Our writer takes a crash course in the incredible science of gin production.
Confession, I’m a bit of a science geek at heart. Science is real-world magic, and the science of distilling is one of the many things that coaxed me into the gin world. It fascinated me immensely and still does. Progression and development is one of humanity’s most fundamental traits. Distilling gin is an artform and distillers are often looking for new methods to create something different, or otherwise improved. It’s a real rabbit hole too; the more I find out, the more interesting it gets.
That said, I’m no scientist. And sometimes, touring stalls at gin shows, I find that the science that is meant to dazzle us like magic can become a little difficult to grasp. Despite the enthusiasm and knowledge of the person talking to me, my brain just turns off. I’m left staring blankly whilst trying to remember to nod from time to time. So, I thought it would be nice to get in touch with some distillers and have a little chat about some of the methods they’re using and give you that dazzling that you so deserve.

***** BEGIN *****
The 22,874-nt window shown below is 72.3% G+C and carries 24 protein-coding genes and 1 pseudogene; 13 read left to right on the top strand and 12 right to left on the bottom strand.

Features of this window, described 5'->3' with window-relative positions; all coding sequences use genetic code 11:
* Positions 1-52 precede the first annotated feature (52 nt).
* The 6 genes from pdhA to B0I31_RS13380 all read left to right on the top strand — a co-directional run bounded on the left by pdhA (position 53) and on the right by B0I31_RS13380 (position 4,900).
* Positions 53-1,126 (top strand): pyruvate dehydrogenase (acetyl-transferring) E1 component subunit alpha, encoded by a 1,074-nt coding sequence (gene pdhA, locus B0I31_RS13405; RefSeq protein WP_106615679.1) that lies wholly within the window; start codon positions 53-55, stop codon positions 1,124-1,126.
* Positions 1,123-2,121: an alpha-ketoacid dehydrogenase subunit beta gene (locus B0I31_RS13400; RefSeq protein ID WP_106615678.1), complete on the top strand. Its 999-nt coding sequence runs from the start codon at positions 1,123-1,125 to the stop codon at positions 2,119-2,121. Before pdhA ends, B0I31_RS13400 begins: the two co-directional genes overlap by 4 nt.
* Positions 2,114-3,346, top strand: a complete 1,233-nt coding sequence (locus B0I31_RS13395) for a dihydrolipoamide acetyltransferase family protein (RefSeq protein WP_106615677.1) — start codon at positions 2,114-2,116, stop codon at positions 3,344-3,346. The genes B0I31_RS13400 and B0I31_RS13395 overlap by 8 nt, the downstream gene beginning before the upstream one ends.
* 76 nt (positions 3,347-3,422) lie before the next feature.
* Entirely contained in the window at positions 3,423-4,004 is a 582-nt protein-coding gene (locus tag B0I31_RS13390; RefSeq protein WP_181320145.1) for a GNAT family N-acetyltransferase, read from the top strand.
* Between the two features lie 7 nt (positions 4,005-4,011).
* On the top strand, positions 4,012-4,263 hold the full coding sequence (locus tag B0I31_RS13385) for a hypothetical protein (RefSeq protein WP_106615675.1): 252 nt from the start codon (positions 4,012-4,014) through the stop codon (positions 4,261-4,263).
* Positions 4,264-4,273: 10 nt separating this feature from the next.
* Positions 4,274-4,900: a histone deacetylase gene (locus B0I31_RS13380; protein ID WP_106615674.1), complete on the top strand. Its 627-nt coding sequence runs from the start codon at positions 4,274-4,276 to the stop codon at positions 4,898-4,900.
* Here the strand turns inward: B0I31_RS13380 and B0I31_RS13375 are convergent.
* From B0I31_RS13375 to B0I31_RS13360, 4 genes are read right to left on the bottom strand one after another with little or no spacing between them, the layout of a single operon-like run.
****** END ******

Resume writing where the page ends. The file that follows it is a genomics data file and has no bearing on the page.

First up, the basic principles of (hot) pot distillation. I’m sure a lot of you will know how this works, but let’s all start at the same point. Distillation is simple in principle – the art lies in the method. Distillation starts with NGS (neutral grain spirit, essentially a vodka of sorts), botanicals and water to prevent burning in the still. By heating the mixture to around 78°C, chemical compounds from the botanicals evaporate with the liquid and on cooling, the liquid retains those flavours. Simple in principle.
The trick is getting the quality and ratio of botanical mix right, and then the cutting point. From the point the liquid starts eking out of the still to the last few drops, we only want the central part. The start and end – the ‘heads’ and ‘tails’ – contain a lot of the nasty elements of the alcohol, and harsh flavours. It’s the central part or ‘hearts’ of the distillation that contains the good stuff. The longer the cut, the more liquid you will get per distillation, but the more unpleasant flavours you get in there too. A good distiller is one that can get the cut just right, balancing quality and economy, normally by tasting the 90% ABV spirit.